There are many benefits to a qualitative approach to Training Needs Analysis. Surveys relying on quantitative data, are not necessarily that useful for training needs analysis of ‘soft skills’ subjects such as bullying & harassment or equality, diversity and inclusion.
Instead of asking, for example, “How well would you say that you were able to handle inappropriate and/or discriminatory language in the workforce from colleagues?” and give a range of between very well and not at all”, we can get a much richer answer if we ask “If you overheard one of your team members use inappropriate language what action would you take?”. The problem then becomes; how do you analyse the immense number of different responses you get? Easy enough for a small team, but what if there are a thousand or more responses to analyse?
Likewise, if we have a number of focus groups, how do we ensure that we have captured the essence of the information, given the sheer volume of words in the responses?
Nelson Training were recently asked to conduct two training needs analyses: for a County Police Force and a County Fire & Rescue Service. Both wanted to establish the learning requirement across their Services for both knowledge of equality, diversity & inclusion and bullying and harassment and the skills to manage it.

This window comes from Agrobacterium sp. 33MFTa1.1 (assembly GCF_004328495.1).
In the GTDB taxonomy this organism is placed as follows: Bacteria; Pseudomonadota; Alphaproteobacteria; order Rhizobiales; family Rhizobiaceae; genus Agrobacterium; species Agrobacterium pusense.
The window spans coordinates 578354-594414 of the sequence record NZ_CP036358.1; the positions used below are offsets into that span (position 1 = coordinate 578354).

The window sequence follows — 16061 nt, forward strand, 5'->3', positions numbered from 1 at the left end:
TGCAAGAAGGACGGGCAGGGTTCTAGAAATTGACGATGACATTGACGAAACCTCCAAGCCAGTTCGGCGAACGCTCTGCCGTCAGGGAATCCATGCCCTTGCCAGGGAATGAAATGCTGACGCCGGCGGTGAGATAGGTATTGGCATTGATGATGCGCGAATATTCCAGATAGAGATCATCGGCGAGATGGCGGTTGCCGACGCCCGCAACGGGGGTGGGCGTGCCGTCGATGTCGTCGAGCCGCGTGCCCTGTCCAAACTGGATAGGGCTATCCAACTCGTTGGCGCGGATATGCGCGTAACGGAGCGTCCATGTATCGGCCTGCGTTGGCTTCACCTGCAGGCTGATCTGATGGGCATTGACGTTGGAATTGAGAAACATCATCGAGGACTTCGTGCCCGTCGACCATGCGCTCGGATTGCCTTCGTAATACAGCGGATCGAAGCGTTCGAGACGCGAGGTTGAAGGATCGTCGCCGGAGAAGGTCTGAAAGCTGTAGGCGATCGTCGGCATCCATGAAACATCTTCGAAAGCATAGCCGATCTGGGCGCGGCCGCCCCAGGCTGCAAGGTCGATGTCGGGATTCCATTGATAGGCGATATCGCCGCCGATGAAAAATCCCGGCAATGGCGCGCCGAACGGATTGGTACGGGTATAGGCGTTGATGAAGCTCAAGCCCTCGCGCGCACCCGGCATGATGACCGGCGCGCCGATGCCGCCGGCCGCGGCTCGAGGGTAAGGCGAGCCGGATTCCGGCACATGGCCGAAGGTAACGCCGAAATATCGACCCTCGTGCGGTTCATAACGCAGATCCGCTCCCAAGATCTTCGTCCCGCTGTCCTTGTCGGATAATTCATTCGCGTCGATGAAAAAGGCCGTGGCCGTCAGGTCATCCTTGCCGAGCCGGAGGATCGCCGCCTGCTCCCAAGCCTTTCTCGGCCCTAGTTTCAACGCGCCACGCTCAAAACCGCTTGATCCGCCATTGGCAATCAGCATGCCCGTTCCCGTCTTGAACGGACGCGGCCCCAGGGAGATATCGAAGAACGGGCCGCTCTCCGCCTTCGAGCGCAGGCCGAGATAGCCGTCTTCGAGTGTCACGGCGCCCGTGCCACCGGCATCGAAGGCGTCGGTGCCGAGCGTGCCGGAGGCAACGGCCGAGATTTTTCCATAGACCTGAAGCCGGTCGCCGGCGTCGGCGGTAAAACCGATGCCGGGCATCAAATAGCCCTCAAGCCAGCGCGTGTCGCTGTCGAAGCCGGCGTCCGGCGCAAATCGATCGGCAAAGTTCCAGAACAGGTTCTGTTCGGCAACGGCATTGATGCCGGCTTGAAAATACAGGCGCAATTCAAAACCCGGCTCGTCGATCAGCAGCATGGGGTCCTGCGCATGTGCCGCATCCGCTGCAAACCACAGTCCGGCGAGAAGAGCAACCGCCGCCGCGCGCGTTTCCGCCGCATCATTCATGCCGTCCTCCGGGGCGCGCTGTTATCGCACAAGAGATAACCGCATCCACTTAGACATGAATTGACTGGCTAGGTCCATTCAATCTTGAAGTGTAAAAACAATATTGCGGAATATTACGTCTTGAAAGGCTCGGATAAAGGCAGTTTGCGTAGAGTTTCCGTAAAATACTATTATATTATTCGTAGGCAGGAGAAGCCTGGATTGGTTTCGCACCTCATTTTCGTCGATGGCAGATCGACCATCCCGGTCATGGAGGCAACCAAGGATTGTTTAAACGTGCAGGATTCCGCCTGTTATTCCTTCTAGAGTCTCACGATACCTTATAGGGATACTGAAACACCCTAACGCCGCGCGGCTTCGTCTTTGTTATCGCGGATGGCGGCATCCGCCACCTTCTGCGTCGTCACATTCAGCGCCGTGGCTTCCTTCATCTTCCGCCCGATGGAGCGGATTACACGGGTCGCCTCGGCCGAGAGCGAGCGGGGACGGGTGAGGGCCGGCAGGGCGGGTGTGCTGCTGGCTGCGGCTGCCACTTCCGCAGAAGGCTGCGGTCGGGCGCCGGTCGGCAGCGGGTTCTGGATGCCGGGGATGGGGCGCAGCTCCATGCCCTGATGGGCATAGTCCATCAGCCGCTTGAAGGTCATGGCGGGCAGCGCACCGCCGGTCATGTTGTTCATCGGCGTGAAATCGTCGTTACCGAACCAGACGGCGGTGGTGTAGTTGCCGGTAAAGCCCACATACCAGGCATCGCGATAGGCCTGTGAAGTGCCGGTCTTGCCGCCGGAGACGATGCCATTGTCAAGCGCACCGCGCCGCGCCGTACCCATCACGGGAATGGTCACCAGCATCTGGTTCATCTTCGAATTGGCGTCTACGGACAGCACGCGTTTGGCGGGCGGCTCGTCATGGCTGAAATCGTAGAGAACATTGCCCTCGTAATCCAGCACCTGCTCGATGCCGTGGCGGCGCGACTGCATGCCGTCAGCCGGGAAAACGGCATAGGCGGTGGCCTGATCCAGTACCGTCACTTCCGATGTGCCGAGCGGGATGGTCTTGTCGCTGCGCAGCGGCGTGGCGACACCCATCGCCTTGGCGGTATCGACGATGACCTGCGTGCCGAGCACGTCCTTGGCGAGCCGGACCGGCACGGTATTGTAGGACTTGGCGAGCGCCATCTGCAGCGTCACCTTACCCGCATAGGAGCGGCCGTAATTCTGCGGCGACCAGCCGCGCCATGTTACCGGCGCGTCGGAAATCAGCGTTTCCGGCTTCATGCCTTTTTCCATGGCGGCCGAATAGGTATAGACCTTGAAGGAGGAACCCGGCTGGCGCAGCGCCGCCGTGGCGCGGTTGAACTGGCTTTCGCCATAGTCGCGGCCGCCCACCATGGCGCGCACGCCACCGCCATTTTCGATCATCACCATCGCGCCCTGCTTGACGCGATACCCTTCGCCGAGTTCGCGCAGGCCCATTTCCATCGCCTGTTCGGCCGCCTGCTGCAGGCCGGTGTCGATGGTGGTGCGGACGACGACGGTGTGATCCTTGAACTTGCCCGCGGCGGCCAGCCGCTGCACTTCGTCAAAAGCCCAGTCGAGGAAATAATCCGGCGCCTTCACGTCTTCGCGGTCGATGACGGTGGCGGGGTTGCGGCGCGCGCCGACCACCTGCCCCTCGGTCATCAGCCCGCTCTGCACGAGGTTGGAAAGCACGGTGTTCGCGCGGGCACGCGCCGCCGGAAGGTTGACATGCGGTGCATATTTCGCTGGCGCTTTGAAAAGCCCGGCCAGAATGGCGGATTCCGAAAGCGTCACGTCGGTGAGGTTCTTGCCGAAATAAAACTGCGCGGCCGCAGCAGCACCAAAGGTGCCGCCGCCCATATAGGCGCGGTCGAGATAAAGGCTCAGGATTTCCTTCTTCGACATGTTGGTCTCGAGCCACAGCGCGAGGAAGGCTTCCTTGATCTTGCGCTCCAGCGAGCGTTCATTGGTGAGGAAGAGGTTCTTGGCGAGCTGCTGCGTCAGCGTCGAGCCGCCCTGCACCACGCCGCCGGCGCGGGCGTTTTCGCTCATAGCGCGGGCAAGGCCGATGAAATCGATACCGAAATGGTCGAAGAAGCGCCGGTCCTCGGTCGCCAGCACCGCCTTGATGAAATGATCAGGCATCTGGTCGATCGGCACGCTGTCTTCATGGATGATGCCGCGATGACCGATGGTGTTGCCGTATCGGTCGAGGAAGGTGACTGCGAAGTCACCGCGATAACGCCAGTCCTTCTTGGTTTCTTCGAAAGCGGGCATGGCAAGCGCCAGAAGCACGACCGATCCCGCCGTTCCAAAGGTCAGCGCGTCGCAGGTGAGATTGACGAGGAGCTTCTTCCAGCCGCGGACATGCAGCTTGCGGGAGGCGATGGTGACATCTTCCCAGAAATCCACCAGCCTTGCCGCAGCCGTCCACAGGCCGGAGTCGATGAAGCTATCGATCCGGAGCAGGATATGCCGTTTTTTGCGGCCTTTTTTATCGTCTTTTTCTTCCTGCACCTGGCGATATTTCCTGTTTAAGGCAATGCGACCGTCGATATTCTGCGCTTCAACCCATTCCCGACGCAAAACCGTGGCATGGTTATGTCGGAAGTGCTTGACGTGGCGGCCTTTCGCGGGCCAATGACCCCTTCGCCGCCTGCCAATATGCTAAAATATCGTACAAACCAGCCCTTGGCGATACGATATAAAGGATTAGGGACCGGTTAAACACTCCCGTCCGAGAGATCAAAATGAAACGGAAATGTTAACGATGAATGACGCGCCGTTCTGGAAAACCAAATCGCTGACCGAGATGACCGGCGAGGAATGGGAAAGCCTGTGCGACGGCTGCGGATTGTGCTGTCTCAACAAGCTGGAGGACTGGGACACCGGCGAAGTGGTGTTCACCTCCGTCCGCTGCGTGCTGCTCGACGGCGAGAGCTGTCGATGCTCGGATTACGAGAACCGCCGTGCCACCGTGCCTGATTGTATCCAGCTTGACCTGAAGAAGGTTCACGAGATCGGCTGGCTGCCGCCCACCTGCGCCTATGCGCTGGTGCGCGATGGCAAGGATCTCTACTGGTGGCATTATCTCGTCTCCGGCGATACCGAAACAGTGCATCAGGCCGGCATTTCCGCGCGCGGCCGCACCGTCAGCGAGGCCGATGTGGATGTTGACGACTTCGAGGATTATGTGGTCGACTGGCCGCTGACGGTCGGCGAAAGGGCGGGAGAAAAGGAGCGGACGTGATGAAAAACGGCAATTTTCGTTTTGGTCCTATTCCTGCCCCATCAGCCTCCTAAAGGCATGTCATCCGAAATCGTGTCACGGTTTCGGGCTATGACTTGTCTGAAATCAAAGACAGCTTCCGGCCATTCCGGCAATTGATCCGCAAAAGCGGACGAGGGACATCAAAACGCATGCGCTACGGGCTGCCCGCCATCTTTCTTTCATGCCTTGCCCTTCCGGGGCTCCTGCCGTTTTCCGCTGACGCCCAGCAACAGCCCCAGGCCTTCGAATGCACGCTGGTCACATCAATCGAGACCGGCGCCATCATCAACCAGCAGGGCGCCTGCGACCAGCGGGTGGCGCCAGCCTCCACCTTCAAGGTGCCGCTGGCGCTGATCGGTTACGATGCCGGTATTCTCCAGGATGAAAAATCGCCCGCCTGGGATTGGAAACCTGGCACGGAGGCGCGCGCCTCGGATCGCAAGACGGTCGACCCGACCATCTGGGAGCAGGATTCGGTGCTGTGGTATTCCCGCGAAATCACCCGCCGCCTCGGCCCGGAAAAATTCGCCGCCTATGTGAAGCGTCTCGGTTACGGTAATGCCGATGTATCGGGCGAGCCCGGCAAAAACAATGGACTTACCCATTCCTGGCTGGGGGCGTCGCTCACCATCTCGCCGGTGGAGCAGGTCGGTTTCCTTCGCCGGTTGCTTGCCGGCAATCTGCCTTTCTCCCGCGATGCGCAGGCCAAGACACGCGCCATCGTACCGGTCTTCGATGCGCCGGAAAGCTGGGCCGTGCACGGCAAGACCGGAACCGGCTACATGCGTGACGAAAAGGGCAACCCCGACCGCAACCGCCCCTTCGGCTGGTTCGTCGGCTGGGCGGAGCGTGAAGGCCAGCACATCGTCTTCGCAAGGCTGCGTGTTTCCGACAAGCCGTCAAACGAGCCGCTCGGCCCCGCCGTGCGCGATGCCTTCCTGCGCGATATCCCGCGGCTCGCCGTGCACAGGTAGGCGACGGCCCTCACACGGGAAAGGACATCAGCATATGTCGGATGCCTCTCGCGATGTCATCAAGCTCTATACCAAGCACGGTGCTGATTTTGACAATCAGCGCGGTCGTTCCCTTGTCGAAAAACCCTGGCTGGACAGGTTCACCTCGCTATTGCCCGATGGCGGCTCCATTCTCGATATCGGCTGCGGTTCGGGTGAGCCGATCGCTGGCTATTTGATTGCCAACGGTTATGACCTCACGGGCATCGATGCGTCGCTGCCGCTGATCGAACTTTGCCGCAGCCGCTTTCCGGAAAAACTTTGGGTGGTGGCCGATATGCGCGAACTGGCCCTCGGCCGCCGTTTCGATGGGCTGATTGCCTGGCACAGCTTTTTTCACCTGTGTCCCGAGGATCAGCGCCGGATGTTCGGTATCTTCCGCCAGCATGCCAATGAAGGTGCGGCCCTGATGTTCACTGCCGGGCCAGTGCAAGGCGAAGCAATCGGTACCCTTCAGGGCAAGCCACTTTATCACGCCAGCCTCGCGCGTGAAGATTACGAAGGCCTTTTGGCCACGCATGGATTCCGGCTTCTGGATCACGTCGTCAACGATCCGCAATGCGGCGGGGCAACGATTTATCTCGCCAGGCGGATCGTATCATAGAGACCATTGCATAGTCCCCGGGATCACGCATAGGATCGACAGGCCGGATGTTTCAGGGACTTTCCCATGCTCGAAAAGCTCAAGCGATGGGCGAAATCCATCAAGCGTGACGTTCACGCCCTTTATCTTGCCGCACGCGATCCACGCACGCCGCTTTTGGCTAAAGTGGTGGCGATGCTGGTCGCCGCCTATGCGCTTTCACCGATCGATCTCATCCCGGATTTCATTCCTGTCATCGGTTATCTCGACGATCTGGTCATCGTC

In each case five focus groups were interviewed and a survey of some 25 closed questions which then required open question text responses to test the validity of the quantitative responses were carried out.
In order to capture in full the data from the focus groups, the groups were recorded and a transcript obtained using speech to text software. The major themes were then extracted from the transcripts using text analysis software. A quick word cloud of the most common terms starts the process. Looking at the most common terms bears looking at a word tree to see the context in which these words are used. Looking at each context brings up all the responses that use that context from which further queries may be made if necessary. Phrases within each context may be additionally coded so they can be compared with other contexts from the word tree. Thus, quantitative data may be derived from a large pool of qualitative text based responses.
Use of these techniques has enabled Nelson Training to carry out highly detailed training needs analysis that identifies, in much greater depth than normally possible, the knowledge and skills gaps that lead to a truly valuable training programme.